Schools and Universities are proving to be a petri dish of innovation. Where there is an existing space for experimentation and practical applications, as well as palpable enthusiasm for the technology among both teacher and student. Through the use of new software and Computer Aided Design (CAD), Educators are harnessing student’s creativity and the next generation designers, artists, scientists are being propelled in the right direction. But 3D printing is not simply a catalyst that improves the lives of fortunate children and young adults in the education system. In response to increase educational demands, CAD software has evolved dramatically in the last few years and it’s not just engineers who are using it. The demand for the technology in the classrooms has pushed companies into developing technology to suit educational needs.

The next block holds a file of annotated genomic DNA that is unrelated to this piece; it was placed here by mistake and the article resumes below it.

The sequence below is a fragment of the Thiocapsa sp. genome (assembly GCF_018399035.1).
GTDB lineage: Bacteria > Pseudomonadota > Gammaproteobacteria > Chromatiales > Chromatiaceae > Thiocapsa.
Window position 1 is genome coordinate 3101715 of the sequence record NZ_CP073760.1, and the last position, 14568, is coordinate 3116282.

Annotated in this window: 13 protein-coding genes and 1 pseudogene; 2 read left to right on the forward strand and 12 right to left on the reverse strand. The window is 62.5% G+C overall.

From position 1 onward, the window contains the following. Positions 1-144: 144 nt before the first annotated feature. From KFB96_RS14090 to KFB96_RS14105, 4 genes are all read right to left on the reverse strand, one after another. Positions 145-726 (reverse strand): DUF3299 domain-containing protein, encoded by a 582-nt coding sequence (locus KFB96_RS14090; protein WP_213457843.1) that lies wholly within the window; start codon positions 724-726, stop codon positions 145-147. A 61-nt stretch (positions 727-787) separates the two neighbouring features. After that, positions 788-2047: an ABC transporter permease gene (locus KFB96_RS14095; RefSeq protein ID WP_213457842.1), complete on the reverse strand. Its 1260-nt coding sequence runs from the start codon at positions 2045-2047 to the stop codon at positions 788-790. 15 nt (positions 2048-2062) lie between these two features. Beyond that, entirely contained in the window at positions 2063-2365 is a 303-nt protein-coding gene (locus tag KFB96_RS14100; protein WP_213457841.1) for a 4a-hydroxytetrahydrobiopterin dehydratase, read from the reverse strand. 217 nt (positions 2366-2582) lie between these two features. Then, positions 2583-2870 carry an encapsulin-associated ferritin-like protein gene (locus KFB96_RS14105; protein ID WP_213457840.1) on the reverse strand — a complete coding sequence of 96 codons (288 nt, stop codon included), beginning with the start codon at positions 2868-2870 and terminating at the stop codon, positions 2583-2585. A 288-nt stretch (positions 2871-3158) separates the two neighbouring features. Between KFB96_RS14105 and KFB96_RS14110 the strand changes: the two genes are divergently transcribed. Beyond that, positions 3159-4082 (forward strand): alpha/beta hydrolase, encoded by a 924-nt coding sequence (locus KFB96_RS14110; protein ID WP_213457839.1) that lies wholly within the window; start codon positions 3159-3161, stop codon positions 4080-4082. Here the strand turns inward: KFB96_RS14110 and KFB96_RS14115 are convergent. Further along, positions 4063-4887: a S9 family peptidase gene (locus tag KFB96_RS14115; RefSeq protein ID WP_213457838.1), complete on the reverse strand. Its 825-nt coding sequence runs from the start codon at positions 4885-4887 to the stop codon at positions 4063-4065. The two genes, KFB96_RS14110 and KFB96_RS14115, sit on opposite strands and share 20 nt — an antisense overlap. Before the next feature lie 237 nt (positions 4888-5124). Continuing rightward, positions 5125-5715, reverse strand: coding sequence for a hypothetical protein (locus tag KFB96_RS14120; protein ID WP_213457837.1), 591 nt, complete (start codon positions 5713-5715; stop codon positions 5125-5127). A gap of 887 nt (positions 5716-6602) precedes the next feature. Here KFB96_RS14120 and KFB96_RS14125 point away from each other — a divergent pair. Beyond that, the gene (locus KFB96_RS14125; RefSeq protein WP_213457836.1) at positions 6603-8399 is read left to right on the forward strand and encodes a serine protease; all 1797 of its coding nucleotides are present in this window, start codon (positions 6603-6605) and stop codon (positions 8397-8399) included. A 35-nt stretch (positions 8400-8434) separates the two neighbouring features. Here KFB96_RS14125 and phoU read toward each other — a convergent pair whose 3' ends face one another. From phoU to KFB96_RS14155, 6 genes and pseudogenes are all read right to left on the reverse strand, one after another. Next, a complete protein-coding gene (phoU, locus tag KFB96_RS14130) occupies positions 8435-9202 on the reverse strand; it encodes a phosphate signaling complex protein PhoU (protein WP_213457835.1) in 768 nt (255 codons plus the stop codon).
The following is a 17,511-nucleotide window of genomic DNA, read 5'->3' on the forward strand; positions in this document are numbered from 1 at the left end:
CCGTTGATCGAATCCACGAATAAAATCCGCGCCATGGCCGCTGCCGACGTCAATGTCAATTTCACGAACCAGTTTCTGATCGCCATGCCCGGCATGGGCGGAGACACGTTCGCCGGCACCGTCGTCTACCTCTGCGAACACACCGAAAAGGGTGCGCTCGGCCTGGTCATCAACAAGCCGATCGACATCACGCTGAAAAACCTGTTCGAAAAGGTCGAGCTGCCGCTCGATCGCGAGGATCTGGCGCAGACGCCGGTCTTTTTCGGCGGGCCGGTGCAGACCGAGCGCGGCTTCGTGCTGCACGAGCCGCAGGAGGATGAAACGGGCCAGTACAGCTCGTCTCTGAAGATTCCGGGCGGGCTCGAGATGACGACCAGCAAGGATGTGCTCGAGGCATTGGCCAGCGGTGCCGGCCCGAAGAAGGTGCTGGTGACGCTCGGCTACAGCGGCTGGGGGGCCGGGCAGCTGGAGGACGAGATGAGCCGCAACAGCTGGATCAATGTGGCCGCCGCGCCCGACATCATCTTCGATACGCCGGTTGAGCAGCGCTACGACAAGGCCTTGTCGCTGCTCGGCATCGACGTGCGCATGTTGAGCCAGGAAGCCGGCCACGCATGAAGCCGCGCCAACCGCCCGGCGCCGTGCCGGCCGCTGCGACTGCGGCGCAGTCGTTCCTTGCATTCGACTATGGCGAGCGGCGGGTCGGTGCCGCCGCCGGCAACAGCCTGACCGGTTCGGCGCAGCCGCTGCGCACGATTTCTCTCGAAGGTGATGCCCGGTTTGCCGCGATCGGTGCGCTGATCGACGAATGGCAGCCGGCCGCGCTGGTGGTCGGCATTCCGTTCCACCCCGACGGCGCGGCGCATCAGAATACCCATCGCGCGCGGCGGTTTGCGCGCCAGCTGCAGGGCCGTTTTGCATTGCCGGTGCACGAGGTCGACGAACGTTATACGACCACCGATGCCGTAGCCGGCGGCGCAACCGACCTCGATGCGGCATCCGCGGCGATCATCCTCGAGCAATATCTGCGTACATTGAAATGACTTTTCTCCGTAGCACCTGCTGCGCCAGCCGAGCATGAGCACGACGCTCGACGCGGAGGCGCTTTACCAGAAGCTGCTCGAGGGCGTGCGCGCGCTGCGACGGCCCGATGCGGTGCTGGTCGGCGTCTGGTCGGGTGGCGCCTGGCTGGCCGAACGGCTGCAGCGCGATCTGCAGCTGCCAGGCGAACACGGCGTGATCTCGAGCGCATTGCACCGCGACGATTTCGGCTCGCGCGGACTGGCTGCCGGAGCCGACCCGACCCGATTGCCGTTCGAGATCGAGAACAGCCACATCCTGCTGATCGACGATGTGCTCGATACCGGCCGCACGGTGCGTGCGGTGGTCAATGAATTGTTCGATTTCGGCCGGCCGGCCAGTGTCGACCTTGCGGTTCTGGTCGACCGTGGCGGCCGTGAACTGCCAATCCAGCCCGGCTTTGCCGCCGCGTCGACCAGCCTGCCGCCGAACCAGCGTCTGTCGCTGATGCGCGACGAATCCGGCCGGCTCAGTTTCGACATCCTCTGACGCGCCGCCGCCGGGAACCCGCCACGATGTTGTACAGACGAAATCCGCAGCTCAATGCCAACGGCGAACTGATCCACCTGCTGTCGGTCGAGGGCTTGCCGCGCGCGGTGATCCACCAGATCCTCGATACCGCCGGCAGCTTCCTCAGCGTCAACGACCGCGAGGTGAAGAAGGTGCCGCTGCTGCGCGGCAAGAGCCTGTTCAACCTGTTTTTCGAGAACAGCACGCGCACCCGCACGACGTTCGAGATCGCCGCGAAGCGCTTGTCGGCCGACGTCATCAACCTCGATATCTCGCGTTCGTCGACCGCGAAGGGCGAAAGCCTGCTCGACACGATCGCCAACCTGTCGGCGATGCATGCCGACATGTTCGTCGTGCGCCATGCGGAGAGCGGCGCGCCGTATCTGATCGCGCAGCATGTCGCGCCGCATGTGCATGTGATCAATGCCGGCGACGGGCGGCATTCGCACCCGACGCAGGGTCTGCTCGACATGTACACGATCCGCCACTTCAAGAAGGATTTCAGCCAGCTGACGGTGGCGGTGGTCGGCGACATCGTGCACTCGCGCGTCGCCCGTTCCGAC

As a result, there has been an explosion in the number of 3D design programs on the market; especially for the children, and this is allowing K-12 educators to make the most of the technology. Educational institutes are already using 3D printers on a middle school level allowing students to move away from old fashion posters and cardboard projects, towards more inspiring and practical 3D model experimentation. The Northern New York Robotics Academy’s Mars Colony project for example, sees children using CAD software and a 3d printer to design and build Mars rovers, shape settlers living quarters and water supply resources. Competitions such as the Edu-tech 3D challenge are helping children discover their design talents, as well as giving them the chance to showcase their work and potentially win Makerbot replicator 2 3D printing unit for their school. Students are on the front lines of tech adoption, and the way students interact with 3D printing has changed the trajectory of the industry. As they learn how to design and print materials, they are also learning that technology itself opens the doors to endless possibilities.